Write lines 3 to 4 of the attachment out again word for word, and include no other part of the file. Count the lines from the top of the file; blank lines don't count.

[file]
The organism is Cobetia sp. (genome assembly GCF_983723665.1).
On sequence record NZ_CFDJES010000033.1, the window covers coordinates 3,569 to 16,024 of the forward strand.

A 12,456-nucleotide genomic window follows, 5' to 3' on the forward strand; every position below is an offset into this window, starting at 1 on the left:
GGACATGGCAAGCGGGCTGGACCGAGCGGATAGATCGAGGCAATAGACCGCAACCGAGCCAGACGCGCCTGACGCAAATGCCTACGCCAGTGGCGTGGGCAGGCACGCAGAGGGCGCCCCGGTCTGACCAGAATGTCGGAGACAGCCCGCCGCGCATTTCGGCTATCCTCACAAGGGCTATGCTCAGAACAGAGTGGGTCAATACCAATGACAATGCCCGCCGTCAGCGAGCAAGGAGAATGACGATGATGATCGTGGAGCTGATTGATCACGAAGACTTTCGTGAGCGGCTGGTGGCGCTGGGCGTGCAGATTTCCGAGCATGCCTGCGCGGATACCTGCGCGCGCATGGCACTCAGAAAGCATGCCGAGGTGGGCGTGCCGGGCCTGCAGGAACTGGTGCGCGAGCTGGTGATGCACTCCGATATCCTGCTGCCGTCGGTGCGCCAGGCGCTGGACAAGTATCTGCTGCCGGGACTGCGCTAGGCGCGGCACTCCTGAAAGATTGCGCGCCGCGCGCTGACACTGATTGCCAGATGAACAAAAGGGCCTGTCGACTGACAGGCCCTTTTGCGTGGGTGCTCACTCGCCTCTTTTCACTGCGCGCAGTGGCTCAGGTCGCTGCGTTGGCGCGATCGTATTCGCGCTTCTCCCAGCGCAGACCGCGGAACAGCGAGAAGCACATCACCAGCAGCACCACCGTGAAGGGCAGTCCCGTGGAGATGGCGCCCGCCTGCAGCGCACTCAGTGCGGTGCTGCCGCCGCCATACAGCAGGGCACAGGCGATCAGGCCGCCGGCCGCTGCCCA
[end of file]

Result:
A 12,456-nucleotide genomic window follows, 5' to 3' on the forward strand; every position below is an offset into this window, starting at 1 on the left:
GGACATGGCAAGCGGGCTGGACCGAGCGGATAGATCGAGGCAATAGACCGCAACCGAGCCAGACGCGCCTGACGCAAATGCCTACGCCAGTGGCGTGGGCAGGCACGCAGAGGGCGCCCCGGTCTGACCAGAATGTCGGAGACAGCCCGCCGCGCATTTCGGCTATCCTCACAAGGGCTATGCTCAGAACAGAGTGGGTCAATACCAATGACAATGCCCGCCGTCAGCGAGCAAGGAGAATGACGATGATGATCGTGGAGCTGATTGATCACGAAGACTTTCGTGAGCGGCTGGTGGCGCTGGGCGTGCAGATTTCCGAGCATGCCTGCGCGGATACCTGCGCGCGCATGGCACTCAGAAAGCATGCCGAGGTGGGCGTGCCGGGCCTGCAGGAACTGGTGCGCGAGCTGGTGATGCACTCCGATATCCTGCTGCCGTCGGTGCGCCAGGCGCTGGACAAGTATCTGCTGCCGGGACTGCGCTAGGCGCGGCACTCCTGAAAGATTGCGCGCCGCGCGCTGACACTGATTGCCAGATGAACAAAAGGGCCTGTCGACTGACAGGCCCTTTTGCGTGGGTGCTCACTCGCCTCTTTTCACTGCGCGCAGTGGCTCAGGTCGCTGCGTTGGCGCGATCGTATTCGCGCTTCTCCCAGCGCAGACCGCGGAACAGCGAGAAGCACATCACCAGCAGCACCACCGTGAAGGGCAGTCCCGTGGAGATGGCGCCCGCCTGCAGCGCACTCAGTGCGGTGCTGCCGCCGCCATACAGCAGGGCACAGGCGATCAGGCCGCCGGCCGCTGCCCA